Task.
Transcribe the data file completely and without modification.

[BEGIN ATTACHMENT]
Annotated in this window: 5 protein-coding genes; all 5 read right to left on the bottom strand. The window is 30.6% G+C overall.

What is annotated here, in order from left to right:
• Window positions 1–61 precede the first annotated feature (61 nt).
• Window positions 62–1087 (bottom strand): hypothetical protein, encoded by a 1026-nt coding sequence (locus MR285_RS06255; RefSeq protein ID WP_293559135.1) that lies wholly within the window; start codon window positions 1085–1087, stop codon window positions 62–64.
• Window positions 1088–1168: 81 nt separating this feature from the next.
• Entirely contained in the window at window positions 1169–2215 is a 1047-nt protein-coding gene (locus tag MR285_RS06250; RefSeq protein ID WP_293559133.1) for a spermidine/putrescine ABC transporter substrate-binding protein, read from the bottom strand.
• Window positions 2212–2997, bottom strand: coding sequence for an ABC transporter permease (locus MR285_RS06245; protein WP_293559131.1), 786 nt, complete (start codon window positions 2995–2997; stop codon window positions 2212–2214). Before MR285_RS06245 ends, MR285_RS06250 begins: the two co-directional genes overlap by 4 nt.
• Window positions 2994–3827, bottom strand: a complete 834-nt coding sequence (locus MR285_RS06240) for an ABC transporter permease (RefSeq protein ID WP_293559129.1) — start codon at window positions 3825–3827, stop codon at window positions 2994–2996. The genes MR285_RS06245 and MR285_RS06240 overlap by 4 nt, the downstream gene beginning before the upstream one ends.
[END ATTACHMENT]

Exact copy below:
Annotated in this window: 5 protein-coding genes; all 5 read right to left on the bottom strand. The window is 30.6% G+C overall.

What is annotated here, in order from left to right:
• Window positions 1–61 precede the first annotated feature (61 nt).
• Window positions 62–1087 (bottom strand): hypothetical protein, encoded by a 1026-nt coding sequence (locus MR285_RS06255; RefSeq protein ID WP_293559135.1) that lies wholly within the window; start codon window positions 1085–1087, stop codon window positions 62–64.
• Window positions 1088–1168: 81 nt separating this feature from the next.
• Entirely contained in the window at window positions 1169–2215 is a 1047-nt protein-coding gene (locus tag MR285_RS06250; RefSeq protein ID WP_293559133.1) for a spermidine/putrescine ABC transporter substrate-binding protein, read from the bottom strand.
• Window positions 2212–2997, bottom strand: coding sequence for an ABC transporter permease (locus MR285_RS06245; protein WP_293559131.1), 786 nt, complete (start codon window positions 2995–2997; stop codon window positions 2212–2214). Before MR285_RS06245 ends, MR285_RS06250 begins: the two co-directional genes overlap by 4 nt.
• Window positions 2994–3827, bottom strand: a complete 834-nt coding sequence (locus MR285_RS06240) for an ABC transporter permease (RefSeq protein ID WP_293559129.1) — start codon at window positions 3825–3827, stop codon at window positions 2994–2996. The genes MR285_RS06245 and MR285_RS06240 overlap by 4 nt, the downstream gene beginning before the upstream one ends.